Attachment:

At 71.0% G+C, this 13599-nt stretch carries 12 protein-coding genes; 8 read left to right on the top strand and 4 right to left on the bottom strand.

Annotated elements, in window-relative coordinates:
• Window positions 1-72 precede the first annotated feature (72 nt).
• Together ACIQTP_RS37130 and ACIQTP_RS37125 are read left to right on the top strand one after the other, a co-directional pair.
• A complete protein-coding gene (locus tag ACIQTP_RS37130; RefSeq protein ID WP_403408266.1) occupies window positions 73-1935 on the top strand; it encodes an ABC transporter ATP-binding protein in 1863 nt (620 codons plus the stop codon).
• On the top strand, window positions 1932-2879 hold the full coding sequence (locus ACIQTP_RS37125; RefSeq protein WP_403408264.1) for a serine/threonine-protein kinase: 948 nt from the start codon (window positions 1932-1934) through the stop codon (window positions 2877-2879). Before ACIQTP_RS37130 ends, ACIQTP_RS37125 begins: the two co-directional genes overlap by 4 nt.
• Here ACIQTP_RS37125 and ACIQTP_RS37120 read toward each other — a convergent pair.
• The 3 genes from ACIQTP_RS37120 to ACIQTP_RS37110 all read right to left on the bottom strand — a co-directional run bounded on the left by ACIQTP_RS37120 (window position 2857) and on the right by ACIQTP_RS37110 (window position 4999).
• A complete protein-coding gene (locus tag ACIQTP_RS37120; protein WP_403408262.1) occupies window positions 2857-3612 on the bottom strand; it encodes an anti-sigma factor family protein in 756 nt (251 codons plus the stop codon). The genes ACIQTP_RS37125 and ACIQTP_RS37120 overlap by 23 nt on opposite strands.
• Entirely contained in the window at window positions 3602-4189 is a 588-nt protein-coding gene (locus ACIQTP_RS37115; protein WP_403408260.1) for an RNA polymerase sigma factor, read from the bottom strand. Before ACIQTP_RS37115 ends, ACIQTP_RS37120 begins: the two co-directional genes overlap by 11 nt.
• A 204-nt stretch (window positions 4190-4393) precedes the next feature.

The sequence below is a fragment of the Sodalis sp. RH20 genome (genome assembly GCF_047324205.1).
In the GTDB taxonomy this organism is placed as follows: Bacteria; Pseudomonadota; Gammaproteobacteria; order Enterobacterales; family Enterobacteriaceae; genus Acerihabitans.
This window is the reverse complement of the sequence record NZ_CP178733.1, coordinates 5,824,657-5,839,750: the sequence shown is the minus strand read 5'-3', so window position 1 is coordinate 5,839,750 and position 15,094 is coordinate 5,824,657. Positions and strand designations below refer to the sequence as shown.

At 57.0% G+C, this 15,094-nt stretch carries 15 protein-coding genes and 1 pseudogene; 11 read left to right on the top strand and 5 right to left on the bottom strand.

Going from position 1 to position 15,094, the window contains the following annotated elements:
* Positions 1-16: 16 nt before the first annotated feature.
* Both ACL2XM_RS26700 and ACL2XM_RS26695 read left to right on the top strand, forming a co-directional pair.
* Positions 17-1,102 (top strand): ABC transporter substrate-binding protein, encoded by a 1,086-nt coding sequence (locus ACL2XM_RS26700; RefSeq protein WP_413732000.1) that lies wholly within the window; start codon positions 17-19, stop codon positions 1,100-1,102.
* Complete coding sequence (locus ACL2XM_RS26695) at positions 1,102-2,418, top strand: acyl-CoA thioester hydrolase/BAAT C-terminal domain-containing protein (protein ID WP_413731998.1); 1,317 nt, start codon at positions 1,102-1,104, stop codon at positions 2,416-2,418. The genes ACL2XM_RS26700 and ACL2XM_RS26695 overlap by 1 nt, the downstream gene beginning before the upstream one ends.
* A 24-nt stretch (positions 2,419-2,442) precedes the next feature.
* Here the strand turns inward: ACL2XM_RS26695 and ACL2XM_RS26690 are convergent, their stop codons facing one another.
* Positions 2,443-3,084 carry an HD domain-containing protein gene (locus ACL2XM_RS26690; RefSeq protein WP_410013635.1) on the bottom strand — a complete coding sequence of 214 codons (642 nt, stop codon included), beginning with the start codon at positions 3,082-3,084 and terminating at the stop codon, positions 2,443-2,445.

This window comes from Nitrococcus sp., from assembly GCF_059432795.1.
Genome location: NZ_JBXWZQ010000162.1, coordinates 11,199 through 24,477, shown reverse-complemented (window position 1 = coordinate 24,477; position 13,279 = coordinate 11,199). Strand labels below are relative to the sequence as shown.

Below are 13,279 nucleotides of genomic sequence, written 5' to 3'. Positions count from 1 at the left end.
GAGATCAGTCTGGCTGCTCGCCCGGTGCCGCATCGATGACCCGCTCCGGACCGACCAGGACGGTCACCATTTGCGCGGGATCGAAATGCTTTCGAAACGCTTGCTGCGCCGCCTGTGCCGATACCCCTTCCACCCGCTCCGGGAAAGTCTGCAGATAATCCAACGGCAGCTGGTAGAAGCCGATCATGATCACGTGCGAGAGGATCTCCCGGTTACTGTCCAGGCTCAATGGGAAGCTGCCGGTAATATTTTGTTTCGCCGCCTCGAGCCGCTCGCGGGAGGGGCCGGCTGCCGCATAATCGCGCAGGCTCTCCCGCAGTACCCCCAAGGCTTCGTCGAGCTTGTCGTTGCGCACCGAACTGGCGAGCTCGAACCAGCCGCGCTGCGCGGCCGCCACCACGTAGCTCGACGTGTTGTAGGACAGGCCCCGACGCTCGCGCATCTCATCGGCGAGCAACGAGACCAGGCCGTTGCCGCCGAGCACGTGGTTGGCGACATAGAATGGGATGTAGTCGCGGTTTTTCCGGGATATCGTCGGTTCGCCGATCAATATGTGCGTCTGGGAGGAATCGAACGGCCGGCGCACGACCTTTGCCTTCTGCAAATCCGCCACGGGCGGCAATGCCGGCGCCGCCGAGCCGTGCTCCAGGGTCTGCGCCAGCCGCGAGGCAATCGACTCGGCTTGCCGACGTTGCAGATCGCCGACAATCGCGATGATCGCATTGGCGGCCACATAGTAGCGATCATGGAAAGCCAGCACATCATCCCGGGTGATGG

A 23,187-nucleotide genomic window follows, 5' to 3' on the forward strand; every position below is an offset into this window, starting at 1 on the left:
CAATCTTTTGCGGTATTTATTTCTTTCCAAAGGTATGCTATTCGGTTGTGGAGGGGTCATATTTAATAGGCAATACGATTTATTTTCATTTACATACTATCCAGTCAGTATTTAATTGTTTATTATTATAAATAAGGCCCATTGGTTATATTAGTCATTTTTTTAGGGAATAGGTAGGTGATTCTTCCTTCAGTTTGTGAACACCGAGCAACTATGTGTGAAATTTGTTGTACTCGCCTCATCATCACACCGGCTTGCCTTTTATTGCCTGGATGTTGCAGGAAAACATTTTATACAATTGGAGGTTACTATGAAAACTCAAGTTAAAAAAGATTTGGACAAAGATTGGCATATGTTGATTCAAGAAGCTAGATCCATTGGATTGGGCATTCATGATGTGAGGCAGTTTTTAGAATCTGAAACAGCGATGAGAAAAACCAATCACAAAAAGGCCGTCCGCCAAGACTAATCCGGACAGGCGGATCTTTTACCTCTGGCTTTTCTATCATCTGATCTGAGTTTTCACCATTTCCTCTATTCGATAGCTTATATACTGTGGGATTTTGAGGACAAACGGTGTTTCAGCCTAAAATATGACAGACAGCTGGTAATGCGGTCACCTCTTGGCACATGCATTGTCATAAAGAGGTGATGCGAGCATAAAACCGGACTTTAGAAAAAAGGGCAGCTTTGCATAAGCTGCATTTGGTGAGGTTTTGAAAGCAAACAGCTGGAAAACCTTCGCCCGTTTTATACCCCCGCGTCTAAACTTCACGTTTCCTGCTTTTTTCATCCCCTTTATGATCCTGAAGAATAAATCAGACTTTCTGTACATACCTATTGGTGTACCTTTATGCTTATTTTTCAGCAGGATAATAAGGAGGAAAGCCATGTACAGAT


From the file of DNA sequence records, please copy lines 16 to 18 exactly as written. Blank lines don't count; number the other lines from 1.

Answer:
Going from position 1 to position 15,094, the window contains the following annotated elements:
* Positions 1-16: 16 nt before the first annotated feature.
* Both ACL2XM_RS26700 and ACL2XM_RS26695 read left to right on the top strand, forming a co-directional pair.